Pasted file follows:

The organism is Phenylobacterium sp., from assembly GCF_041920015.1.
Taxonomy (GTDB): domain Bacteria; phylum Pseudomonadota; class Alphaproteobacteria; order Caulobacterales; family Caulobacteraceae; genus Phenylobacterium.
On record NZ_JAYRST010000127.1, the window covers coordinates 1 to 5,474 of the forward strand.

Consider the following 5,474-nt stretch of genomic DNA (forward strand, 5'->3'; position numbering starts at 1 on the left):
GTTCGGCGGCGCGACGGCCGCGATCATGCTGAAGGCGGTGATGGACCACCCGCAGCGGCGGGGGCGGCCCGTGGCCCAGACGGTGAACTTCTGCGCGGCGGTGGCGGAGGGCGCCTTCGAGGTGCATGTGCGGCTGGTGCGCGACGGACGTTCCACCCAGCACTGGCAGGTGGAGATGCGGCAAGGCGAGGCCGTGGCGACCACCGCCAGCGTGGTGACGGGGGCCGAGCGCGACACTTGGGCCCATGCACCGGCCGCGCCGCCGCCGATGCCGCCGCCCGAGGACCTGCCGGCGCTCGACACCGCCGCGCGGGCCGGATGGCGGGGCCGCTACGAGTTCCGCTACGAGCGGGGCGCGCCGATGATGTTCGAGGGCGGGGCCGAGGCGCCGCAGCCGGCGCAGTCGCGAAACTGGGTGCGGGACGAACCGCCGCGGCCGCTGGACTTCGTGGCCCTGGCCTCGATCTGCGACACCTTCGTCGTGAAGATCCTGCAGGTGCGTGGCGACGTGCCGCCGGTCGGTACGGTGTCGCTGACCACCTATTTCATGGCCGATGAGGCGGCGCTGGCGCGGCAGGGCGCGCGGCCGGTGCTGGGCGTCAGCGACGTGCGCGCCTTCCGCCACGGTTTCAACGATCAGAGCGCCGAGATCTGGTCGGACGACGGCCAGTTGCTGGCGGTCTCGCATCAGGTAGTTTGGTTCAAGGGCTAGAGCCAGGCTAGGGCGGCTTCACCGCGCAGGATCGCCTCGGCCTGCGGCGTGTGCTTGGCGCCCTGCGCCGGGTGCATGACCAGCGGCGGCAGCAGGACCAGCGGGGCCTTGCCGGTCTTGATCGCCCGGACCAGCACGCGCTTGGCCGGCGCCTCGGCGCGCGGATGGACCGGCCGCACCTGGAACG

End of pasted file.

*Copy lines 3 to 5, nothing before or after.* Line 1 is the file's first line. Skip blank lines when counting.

On record NZ_JAYRST010000127.1, the window covers coordinates 1 to 5,474 of the forward strand.

Consider the following 5,474-nt stretch of genomic DNA (forward strand, 5'->3'; position numbering starts at 1 on the left):
GTTCGGCGGCGCGACGGCCGCGATCATGCTGAAGGCGGTGATGGACCACCCGCAGCGGCGGGGGCGGCCCGTGGCCCAGACGGTGAACTTCTGCGCGGCGGTGGCGGAGGGCGCCTTCGAGGTGCATGTGCGGCTGGTGCGCGACGGACGTTCCACCCAGCACTGGCAGGTGGAGATGCGGCAAGGCGAGGCCGTGGCGACCACCGCCAGCGTGGTGACGGGGGCCGAGCGCGACACTTGGGCCCATGCACCGGCCGCGCCGCCGCCGATGCCGCCGCCCGAGGACCTGCCGGCGCTCGACACCGCCGCGCGGGCCGGATGGCGGGGCCGCTACGAGTTCCGCTACGAGCGGGGCGCGCCGATGATGTTCGAGGGCGGGGCCGAGGCGCCGCAGCCGGCGCAGTCGCGAAACTGGGTGCGGGACGAACCGCCGCGGCCGCTGGACTTCGTGGCCCTGGCCTCGATCTGCGACACCTTCGTCGTGAAGATCCTGCAGGTGCGTGGCGACGTGCCGCCGGTCGGTACGGTGTCGCTGACCACCTATTTCATGGCCGATGAGGCGGCGCTGGCGCGGCAGGGCGCGCGGCCGGTGCTGGGCGTCAGCGACGTGCGCGCCTTCCGCCACGGTTTCAACGATCAGAGCGCCGAGATCTGGTCGGACGACGGCCAGTTGCTGGCGGTCTCGCATCAGGTAGTTTGGTTCAAGGGCTAGAGCCAGGCTAGGGCGGCTTCACCGCGCAGGATCGCCTCGGCCTGCGGCGTGTGCTTGGCGCCCTGCGCCGGGTGCATGACCAGCGGCGGCAGCAGGACCAGCGGGGCCTTGCCGGTCTTGATCGCCCGGACCAGCACGCGCTTGGCCGGCGCCTCGGCGCGCGGATGGACCGGCCGCACCTGGAACG